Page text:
For a long time, experts have seen this kind of migration as flowing from the failure of carbon-spewing nations to rein in their emissions, along with the inability of poorer governments to protect their citizens through adequate adaptation measures. But that view is changing: there comes a point where no amount of infrastructure can hold back the sea, bring back the seasonal rains or cool the global climate. At that point, “migration becomes the adaptation strategy,” says Vittoria Zanuso, executive director of the Mayors Migration Council (MMC), a global organization that works with cities to develop comprehensive urban-migration programs. For many of these climate migrants, cities and towns will be their final destination.
Wealthy countries are not exempt. A 2018 study, published in the University of Chicago’s Journal of the Association of Environmental and Resource Economists, predicts that climate change will push 1 in 12 Southern and Midwestern residents of the U.S. to move to less affected areas in the Northeast and Northwest over the next 45 years. “It’s no longer a question of if climate migration is happening but rather who, how much, where and when,” says Alex Randall of the U.K.-based Climate and Migration Coalition. “Up until now, the focus has been on stopping people from migrating in the first place. Now the focus needs to be on how to make them an asset rather than a burden for the places they are going.”
Cities need migrants in order to grow, but chaotic, undirected migration can be as disruptive as an influx of salt into a freshwater lake. That means preparing towns for a new generation of climate migrants by building up infrastructure and increasing services from sanitation to education and health care—often a pricey undertaking for cash-strapped municipalities. New York City’s annual budget per resident is approximately $9,500; Nairobi’s is around $74.
Several cities—including Orlando; Dhaka, Bangladesh; and Freetown, Sierra Leone—have launched programs to build climate resilience while making sure new arrivals have opportunities for both safe housing and fair employment. These programs are usually funded by the municipality, but in order for them to expand, more investment is needed. International climate funds should play more of a role, says Randall. “Once you accept that moving is a form of adaptation, we would potentially get to a point where climate-adaptation finance could be spent on helping people move safely, or making sure cities had the necessary infrastructure for coping with rapid growth.”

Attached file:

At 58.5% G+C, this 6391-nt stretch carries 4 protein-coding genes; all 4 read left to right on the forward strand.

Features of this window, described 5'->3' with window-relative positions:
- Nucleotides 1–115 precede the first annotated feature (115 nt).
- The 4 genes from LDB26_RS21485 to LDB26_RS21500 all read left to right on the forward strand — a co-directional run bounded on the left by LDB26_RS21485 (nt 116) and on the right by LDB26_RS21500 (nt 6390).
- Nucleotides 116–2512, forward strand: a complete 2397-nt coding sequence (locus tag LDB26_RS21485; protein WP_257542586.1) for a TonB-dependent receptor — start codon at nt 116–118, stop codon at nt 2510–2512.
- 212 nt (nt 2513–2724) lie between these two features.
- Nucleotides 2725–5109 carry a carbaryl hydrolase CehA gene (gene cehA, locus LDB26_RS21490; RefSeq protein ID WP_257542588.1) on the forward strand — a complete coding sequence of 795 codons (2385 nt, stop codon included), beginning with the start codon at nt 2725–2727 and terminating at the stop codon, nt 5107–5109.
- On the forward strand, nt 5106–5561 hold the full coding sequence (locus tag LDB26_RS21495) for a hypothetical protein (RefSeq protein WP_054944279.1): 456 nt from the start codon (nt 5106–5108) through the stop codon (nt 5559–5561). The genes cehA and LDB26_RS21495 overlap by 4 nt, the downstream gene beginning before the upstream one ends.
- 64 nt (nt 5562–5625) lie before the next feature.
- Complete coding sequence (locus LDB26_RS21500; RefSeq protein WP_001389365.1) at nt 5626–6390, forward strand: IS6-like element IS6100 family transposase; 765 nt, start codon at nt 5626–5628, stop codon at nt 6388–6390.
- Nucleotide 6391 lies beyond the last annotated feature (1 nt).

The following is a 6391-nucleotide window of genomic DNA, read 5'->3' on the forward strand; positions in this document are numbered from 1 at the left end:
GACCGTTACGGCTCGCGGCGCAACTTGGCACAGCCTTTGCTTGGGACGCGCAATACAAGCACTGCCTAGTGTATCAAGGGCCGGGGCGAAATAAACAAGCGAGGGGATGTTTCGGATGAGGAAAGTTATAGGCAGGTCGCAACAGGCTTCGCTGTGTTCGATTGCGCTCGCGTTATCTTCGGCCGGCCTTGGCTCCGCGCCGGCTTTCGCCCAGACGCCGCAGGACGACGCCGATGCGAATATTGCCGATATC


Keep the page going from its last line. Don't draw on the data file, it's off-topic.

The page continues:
As part of the discussions that led to the Paris Agreement, wealthier nations committed to contribute $100 billion a year to help poorer countries combat climate change through loans, grants, cash and private investments. The Green Climate Fund, as it is known, is the world’s largest fund dedicated to addressing climate change, but so far, only 20% of global contributions have gone toward adaptation, with the rest largely going to greenhouse-gas-reduction projects—despite a stated goal of 50-50 allocation. (Donor nations make the final decision on project financing.)
To developing nations that typically bear a lesser responsibility for the climate crisis, it’s an egregious oversight. “When it comes to a country like Bangladesh or Kenya, where our emissions are small to start with, telling us to use the money to reduce emissions doesn’t make sense,” says Saleemul Huq, director of the Dhaka-based International Centre for Climate Change and Development (ICCCAD). “We need the money for adaptation; that should be the priority.” Zanuso, of the MMC, estimates that urban-adaptation projects—enabling cities to absorb migrants in a way that helps them and their host communities flourish—receive only 3% to 5% of the adaptation funding that has been made available.
When the rising waters of Lake Nakuru, 85 miles (137 km) south of Lake Baringo, claimed the rural settlement of Mwariki in September, Evelyn Ajuang, a 41-year-old widow with close-cropped dark hair, had nowhere to go. She had just spent her entire life savings building and furnishing a four-bedroom house and had nothing to fall back on. So Ajuang took a single room in a low-income neighborhood in the middle of Nakuru town. She sold her goats and chickens to cover three months’ rent—besides, the concrete warren of crammed shacks offered no space for livestock. Now, unable to sell the eggs, milk and vegetables that once provided a steady income, she fears the uncertainty ahead.
Ajuang, like most of us, has only a vague understanding of how rising carbon emissions could trigger the rains that have flooded the Rift Valley lakes, but she knows enough to blame it for destroying her life. “Climate change is why I don’t think I will ever return to my home,” she says, eyeing the four rooms’ worth of furniture stacked to the ceiling of her rented room.
Ajuang has been thrust unprepared, and unsupported, into urban life. Every market day, she goes to the wholesale market across town to buy the vegetables she once grew in her own garden, which she sells for a slight profit in her new neighborhood. But transport is expensive, and competition is high. Most months, she can’t even make her $30 rent. So far, 153 families from Mwariki have lost their homes; another 174 farmers have lost their fields. Most are sheltering with family or charity organizations in town. While Kenyan authorities say they are looking into the matter, the former residents of Mwariki say the government has yet to distribute any substantial aid or even broach a resettlement plan, leaving victims in agonizing limbo. At least one has committed suicide, says community organizer David Kahoro; several have suffered heart attacks, and many are facing destitution. But it doesn’t have to be this way.
Sub-Saharan Africa is already one of the fastest urbanizing regions, with around 450 million city dwellers. That number is expected to climb to 621 million by 2030, the equivalent of adding two New York Citys to the continent each year. Climate change has been a major driver of this urbanization and is likely to increase the pressure on city infrastructure and resources, says sociologist Marc Helbling of Germany’s University of Mannheim. Helbling has tracked 50 years’ worth of urbanization trends in 133 countries and fou